Succession Planting & Cold-Hardy Vegetables

In Wisconsin we often don’t think about being able to get multiple crops of vegetables out of the same space in one year.  With some careful planning you can grow a spring crop and a fall crop of cold-hardy vegetables.

Spring vegetables like peas, lettuce, radishes, spinach, etc. at some point will start to look sad in summer.  That is an opportunity to pull those plants and replace them with some fall vegetables.  The timing of this is partly dependent on the crop you are planting.  You should calculate backwards from your average first fall frost the minimum expected harvest time to estimate your last opportunity to plant in the summer.  Then you want to add some extra time to that number because cool temperatures slow down plant growth.  Since fall frosts vary, this is not an exact science and has some art to it.  To learn your first fall frost date, visit

Keeping track of growing degree days/heat units and keeping a journal can help you make better planting decisions year-to-year, especially when planting for a fall harvest.  To learn more about how growing degree days are calculated, visit

Cold-Hardy Vegetables

Some vegetables that are cold-hardy include broccoli, brussels sprouts, cabbage, kale, leeks, rutabaga, and turnips.  Some other cold-tolerant vegetables include beets, cauliflower, celery, lettuce, peas, parsnips, and radish.  Note that some of these cold-hardy vegetables have a long growing period, so wouldn’t be suitable for succession planting. For example, parsnips need to be planted in the spring as they usually take 100+ days to reach maturity.

Close up of a head of cabbage that has just been picked on other freshly picked cabbages.

Cabbages planted mid-summer can make a good fall vegetable. Photo by Lyssa Seefeldt.

Tools to Extend the Growing Season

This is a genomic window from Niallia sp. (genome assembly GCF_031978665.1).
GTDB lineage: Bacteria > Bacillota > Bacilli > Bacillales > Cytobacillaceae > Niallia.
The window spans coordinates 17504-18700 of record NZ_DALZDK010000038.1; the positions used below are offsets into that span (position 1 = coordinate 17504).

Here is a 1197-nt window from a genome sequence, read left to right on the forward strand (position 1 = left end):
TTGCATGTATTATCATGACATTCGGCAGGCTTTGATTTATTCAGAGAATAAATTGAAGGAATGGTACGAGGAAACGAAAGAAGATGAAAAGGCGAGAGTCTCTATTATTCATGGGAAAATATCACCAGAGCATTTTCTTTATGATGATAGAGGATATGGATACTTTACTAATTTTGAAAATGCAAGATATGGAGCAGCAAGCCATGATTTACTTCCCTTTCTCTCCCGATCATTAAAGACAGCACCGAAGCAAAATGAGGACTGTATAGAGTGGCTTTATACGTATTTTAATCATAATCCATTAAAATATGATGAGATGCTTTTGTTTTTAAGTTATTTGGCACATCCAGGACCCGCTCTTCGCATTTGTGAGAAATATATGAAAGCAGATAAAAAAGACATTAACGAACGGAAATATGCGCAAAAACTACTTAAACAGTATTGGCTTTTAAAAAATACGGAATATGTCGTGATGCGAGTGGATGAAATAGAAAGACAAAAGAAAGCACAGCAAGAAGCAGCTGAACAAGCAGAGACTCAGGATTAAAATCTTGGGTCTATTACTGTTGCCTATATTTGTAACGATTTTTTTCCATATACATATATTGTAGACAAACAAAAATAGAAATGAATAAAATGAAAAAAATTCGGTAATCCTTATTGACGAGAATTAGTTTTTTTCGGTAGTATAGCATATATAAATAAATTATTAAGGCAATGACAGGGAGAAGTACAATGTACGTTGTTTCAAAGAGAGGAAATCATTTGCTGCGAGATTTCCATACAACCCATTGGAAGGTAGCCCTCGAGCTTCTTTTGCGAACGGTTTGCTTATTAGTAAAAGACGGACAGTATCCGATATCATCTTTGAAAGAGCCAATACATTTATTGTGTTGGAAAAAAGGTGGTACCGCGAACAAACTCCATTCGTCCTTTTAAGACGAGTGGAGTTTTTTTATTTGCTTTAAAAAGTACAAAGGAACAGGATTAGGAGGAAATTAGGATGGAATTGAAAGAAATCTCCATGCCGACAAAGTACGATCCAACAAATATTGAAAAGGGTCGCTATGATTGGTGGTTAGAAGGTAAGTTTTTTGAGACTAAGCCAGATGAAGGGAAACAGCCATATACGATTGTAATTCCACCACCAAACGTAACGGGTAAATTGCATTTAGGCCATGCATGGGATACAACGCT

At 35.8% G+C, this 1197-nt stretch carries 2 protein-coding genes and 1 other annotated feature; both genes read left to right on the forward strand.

Even though fall vegetables tend to be cold-hardy, protecting them from frosts can be beneficial.  The issue is that the vegetables are sensitive to extreme changes in temperature.  When a freeze and thaw occurs, cell walls of the plant can be damaged.  Damaged leaves will look water-soaked after a thaw and will eventually turn brown.  Preventing this damage will allow the vegetables to continue growing longer into the fall.

A couple of ways to protect vegetables and extend the growing season is using cold frames or floating row covers.  Cold frames are made with a sturdy construction of wood plus a glass or plexiglass lid.  Floating row covers are a light woven plastic or polypropylene material that allows air circulation, light, and water to get through.  Floating row covers can be directly draped over crops or can be draped over a frame of PVC pipe, wood, or wire.  The floating row cover is weighted down with brick, wood, or other heavy item.

You can learn more about these tools and others in the publication, “Extending the Gardening Season” at


Note: This article originally was published in the Marquette County Tribune, Waushara Argus, and/or the Berlin Journal.  This article was written by Lyssa Seefeldt, UW-Extension Agriculture Agent for Marquette County unless otherwise noted.